Jaguar Land Rover is working on pioneering software that will reduce motion sickness by adapting the driving style of future autonomous vehicles. During the first phase of the project, a personalised ‘wellness score’ was developed which could reduce the impact of motion sickness by up to 60%. Experts at Jaguar Land Rover’s specialist software engineering facility in Shannon have now implemented that score into self-driving software.
The intelligent software combines 20,000 real-world and virtually-simulated test miles to calculate a set of parameters for driving dynamics to be rated against. Advanced machine learning then ensures the car can optimise its driving style based on data gathered from every mile driven by the autonomous fleet.
This technology can then be used to teach each Jaguar and Land Rover vehicle how to drive autonomously while maintaining the individual characteristics of each model.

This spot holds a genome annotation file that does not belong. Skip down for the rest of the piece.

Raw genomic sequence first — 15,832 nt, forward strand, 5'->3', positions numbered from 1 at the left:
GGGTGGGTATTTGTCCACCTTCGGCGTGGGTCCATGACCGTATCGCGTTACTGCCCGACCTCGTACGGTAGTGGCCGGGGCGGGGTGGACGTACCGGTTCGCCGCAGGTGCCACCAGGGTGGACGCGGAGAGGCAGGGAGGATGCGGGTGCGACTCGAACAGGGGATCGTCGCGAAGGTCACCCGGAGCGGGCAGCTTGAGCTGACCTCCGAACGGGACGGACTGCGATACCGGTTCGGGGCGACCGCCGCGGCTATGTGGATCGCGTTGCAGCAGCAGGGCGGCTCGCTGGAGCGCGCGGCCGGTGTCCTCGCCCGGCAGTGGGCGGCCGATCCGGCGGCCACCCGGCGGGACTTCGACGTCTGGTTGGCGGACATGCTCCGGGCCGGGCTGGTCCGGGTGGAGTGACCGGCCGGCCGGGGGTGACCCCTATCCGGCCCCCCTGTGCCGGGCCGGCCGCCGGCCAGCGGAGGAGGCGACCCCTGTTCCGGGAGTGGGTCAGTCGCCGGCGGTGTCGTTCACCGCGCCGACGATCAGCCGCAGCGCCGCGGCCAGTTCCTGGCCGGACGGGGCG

Motion sickness is often caused when the eyes observe information different from that sensed by the inner ear, skin or body – commonly when reading on long journeys in a vehicle. Using the new system, acceleration, braking and lane positioning – all contributory factors to motion sickness – can be optimised to avoid inducing nausea in passengers.
Dr Steve Iley, Jaguar Land Rover Chief Medical Officer, said: “Mobility is rapidly changing, and we will need to harness the power of self-driving vehicles to achieve our goal of zero accidents and zero congestion. Solving the problem of motion sickness in driverless cars is the key to unlocking the huge potential of this technology for passengers, who will be able to use the travelling time for reading, working or relaxing.”
As a result of the project, engineers are now able to develop more refined advanced driver-assistance systems (ADAS) features on future Jaguar and Land Rover models, such as adaptive cruise control and lane monitoring systems.